Sunday, November 9, 2014

Adventure Time

There's a genre of literature that I miss, and that's the "adventure" title.

"Hold up," one might say. "Adventure is everywhere. It's not dead!"

Well, kind of. Adventure novels are generally defined as a story in which the protagonist is involved in something that is outside of their normal, everyday lives. (Think Robinson Crusoe or King Solomon's Mines.) A stranger going to a city would be an adventure; a detective solving a crime, no matter how thrilling, would not; that's his job. As such--while people can quibble about the definition--you just don't see it too much anymore in writing.

Why, one may ask? Probably because a staple of adventure novels was the Undiscovered Country--people from Europe traipsing around, say, Africa, or South America, where only the most intrepid explorers had set foot. (Needless to say, the default intrepid explorer is always white.) Even past the Victorian era, were everything was more or less explored, you still could have adventures, since travel was expensive and there were enough wars going on that it could also be dangerous. Even throughout the Cold War, adventures could be had--plenty of closed-off societies in the world.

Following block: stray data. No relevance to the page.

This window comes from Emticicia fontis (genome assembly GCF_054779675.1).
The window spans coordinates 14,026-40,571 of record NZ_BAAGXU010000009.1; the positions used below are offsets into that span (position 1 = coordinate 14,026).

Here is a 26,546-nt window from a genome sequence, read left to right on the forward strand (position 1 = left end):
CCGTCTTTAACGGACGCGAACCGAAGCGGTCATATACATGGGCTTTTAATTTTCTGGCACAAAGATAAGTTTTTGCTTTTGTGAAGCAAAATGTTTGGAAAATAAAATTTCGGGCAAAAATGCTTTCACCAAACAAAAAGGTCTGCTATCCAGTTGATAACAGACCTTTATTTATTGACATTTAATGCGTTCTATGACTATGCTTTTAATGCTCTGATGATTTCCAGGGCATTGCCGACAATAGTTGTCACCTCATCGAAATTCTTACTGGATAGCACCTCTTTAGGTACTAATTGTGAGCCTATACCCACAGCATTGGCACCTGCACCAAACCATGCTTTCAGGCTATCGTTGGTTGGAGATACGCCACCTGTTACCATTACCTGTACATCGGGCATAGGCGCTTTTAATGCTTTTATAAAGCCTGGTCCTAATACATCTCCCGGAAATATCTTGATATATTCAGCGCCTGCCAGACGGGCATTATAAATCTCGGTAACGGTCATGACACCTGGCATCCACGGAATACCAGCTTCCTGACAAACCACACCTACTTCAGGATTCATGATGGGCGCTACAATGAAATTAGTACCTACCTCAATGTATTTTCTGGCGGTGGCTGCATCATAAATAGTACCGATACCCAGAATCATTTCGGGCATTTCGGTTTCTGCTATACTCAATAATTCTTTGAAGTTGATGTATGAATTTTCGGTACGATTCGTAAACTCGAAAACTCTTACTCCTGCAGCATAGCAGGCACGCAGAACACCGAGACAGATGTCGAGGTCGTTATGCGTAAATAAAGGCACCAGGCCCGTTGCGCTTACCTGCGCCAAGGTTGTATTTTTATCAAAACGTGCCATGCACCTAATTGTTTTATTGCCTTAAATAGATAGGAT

Today, however, that's no longer the case. You can pretty much go anywhere and do anything, with very little by way of hardship. (At least comparatively so.) Any adventure title will have to be historically researched, and that's always more tedious.

In addition, it seems the province of adventures is now better served by movies and (to a lesser extent) television.

It's a genre I wish would make a comeback. I am sure there are plenty of writers out there that might be conjuring up some fantastic work, but I just can't find any.

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